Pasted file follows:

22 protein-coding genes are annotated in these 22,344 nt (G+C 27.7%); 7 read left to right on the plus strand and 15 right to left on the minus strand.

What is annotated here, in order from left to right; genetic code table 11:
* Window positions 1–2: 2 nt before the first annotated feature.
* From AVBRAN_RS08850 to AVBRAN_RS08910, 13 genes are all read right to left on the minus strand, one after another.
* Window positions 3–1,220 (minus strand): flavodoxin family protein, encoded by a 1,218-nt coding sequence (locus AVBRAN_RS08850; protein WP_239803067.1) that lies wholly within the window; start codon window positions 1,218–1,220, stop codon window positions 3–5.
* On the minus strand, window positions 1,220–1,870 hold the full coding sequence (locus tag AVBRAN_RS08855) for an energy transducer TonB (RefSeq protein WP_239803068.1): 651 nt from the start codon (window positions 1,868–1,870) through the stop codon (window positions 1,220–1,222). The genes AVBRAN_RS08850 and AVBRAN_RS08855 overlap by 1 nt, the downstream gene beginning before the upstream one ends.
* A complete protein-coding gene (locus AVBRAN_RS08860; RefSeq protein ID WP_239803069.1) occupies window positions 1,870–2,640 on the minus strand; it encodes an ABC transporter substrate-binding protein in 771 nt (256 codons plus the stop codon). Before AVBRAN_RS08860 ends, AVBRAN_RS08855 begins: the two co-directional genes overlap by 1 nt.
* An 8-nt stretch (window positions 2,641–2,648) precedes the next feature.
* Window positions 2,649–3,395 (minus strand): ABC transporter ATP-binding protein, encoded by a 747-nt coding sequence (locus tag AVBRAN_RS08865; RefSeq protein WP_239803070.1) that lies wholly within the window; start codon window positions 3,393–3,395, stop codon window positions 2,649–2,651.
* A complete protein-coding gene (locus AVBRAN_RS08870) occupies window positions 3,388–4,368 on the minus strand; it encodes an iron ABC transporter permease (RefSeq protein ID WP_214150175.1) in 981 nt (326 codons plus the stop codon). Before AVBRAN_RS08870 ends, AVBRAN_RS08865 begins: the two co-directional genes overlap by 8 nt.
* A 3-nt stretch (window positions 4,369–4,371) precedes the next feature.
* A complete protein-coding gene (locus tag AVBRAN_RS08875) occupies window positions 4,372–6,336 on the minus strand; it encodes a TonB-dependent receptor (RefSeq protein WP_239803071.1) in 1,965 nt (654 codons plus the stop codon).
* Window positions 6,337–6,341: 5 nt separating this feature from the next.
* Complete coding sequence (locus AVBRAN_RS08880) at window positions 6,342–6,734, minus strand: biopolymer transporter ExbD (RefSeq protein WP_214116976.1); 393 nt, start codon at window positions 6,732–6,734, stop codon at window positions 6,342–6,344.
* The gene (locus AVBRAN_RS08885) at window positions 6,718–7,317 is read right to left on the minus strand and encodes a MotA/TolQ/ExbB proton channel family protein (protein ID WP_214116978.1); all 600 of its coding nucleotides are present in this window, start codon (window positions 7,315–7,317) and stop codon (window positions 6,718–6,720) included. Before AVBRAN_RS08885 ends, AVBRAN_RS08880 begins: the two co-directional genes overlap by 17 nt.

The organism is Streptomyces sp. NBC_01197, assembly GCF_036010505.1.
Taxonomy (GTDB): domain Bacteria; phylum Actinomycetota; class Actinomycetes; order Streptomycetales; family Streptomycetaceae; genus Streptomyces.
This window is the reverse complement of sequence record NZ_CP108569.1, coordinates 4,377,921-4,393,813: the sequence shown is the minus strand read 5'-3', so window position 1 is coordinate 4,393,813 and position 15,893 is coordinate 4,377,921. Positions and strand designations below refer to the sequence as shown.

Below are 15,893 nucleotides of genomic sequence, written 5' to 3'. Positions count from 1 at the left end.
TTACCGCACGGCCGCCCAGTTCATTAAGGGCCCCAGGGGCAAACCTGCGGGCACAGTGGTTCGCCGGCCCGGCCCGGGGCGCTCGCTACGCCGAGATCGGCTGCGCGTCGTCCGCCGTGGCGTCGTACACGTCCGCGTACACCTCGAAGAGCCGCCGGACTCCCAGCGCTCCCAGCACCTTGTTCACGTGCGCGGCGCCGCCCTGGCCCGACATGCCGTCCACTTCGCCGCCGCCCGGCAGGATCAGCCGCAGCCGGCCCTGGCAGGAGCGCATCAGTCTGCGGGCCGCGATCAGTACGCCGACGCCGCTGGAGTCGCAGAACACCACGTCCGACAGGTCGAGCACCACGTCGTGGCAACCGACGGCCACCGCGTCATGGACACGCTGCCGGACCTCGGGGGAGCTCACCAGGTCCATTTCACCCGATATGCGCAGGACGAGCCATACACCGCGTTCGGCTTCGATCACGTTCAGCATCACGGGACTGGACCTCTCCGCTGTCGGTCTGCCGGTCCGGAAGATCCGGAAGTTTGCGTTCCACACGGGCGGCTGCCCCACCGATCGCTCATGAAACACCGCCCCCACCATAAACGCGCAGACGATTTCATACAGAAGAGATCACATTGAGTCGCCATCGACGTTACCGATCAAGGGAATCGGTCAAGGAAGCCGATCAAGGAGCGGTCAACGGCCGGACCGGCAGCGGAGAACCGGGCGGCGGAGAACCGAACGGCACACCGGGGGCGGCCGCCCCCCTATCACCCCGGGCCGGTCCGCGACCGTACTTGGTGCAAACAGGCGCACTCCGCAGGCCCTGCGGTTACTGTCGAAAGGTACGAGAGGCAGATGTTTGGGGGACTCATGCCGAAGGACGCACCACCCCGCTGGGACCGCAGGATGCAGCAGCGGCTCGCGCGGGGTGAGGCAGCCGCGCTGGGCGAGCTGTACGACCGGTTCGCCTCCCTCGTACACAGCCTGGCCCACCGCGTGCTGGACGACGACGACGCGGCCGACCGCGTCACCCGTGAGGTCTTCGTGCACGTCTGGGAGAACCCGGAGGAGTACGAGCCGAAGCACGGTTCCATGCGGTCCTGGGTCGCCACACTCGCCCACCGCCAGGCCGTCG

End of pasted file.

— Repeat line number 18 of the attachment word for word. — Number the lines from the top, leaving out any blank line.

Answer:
This window is the reverse complement of sequence record NZ_CP108569.1, coordinates 4,377,921-4,393,813: the sequence shown is the minus strand read 5'-3', so window position 1 is coordinate 4,393,813 and position 15,893 is coordinate 4,377,921. Positions and strand designations below refer to the sequence as shown.